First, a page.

INSIGHT A two-day event concluded by The Human Resource Club
19-20 March: On March 20, the Human Resource Club concluded their two-day event, Insight, which was the first of its kind. Conceptualized by the office bearers of the HR Club, Insight aimed at creating the ultimate cross-functional business experience.
At the beginning of the event, the participating teams were allotted a business each. This year the simulation was based on international fast food chains - KFC, McDonald's, Subway and Pizza hut. The simulation included tasks ranging from deciding where to locate a potential branch to answering rapid-fire questions posed by television anchors and journalists. The purpose of Insight was to give the participants a firsthand experience of the thinking process that decision makers in corporations go through every day.
The event consisted of four tasks in total which were further divided into subtasks; each one of the tasks focused on a specific aspect of running a business.
"Defrost", the first task, consisted of two subtasks. In the first one, teams were provided maps, which had already existing locations of their food chains and a few potential locations for a new branch, and list of pros and cons for each potential location; based on this, they had to decide where to locate their new branch and give an oral presentation to defend their choice. The second subtask was about improving profitability. "Marinate", the second task, was also comprised of two subtasks: coming up with an innovative product and effectively advertising it. The third task for the day and by far the most challenging one was "Grill," which entailed a series of public image crises that the participants had to face one after the other; the participants were judged on their ability to think on their feet and save their brand image by avoiding any repercussions.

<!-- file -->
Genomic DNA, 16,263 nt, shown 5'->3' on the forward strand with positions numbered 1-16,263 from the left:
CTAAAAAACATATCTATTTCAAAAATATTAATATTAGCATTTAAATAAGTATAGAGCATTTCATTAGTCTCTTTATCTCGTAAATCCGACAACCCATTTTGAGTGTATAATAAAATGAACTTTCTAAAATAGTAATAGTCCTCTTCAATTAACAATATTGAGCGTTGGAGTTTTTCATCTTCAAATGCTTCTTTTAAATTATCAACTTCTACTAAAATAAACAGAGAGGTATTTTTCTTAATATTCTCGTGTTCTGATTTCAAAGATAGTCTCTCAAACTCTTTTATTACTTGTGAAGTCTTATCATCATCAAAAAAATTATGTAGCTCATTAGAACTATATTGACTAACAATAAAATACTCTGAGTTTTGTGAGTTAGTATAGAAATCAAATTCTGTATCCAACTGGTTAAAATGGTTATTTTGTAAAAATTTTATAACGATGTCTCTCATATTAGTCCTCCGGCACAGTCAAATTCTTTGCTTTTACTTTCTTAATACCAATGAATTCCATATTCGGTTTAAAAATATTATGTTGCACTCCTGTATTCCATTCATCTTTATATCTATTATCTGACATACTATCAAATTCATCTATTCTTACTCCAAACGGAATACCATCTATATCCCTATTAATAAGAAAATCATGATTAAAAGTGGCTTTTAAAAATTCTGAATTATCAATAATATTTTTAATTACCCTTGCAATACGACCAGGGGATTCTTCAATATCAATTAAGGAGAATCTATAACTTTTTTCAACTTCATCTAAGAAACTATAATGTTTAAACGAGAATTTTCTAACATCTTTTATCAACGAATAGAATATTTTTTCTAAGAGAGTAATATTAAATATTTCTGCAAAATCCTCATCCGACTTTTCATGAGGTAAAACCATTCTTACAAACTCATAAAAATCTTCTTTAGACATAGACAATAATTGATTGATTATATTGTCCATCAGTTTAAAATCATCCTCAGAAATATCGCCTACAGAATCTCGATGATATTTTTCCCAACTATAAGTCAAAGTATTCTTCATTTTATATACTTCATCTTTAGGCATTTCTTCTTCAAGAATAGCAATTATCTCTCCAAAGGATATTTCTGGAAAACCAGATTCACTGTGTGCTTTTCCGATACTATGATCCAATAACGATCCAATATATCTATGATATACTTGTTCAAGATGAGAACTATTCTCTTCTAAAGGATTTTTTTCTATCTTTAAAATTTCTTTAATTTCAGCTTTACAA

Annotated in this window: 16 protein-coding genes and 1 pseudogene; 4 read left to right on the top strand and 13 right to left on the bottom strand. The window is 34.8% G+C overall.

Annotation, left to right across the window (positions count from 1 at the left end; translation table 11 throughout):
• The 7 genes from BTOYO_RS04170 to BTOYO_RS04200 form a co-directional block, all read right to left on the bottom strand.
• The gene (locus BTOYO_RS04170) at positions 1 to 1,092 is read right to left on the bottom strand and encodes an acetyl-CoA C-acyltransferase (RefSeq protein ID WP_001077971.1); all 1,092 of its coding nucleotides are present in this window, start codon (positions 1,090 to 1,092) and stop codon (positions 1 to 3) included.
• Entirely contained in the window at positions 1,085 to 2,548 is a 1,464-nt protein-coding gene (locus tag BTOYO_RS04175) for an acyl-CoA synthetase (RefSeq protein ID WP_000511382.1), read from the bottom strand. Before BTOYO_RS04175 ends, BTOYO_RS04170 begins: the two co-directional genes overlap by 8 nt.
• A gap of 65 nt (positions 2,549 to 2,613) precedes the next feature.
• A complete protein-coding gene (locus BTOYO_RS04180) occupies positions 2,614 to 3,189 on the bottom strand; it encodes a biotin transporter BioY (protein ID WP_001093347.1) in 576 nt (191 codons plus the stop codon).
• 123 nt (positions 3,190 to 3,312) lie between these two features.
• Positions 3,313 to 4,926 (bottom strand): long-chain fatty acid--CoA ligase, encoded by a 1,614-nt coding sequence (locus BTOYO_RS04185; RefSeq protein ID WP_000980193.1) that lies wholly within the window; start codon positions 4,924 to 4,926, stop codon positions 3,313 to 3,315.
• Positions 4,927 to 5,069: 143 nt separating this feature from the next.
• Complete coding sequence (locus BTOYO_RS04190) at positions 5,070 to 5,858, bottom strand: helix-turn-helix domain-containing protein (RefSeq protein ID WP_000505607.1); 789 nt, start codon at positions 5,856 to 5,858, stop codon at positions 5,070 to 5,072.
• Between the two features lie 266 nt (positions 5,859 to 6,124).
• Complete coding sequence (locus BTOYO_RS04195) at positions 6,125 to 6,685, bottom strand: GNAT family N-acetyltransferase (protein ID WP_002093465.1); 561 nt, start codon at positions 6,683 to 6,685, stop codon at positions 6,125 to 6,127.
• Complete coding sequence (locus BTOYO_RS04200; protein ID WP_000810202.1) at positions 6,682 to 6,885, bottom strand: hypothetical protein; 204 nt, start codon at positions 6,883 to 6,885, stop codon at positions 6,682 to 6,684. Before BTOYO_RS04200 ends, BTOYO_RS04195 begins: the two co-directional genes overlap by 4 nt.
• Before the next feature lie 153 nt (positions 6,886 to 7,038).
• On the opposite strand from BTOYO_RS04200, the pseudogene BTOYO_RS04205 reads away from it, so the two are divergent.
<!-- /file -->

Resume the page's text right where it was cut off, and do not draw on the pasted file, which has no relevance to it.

The final task, which took place on the second day was "Garnish". Encapsulating the recruitment experience, the last task provided teams with job descriptions of vacancies at their respective businesses along with a bunch of resumes. Out of these they had to shortlist 10 candidates, conduct interviews, and decide who to hire.
Although most of the participants were high-school students, they far outdid the expectations of the organizers; the solutions that participants came up with on the spot exceeded what the organizers were expecting in terms of complexity and analytical depth. Their ability to work in teams was commendable as the winning team consisted of participants who had registered individually, implying that even though they did not know each other yet they managed to overcome obstacles and showed better teamwork and coordination than all other teams competing against them.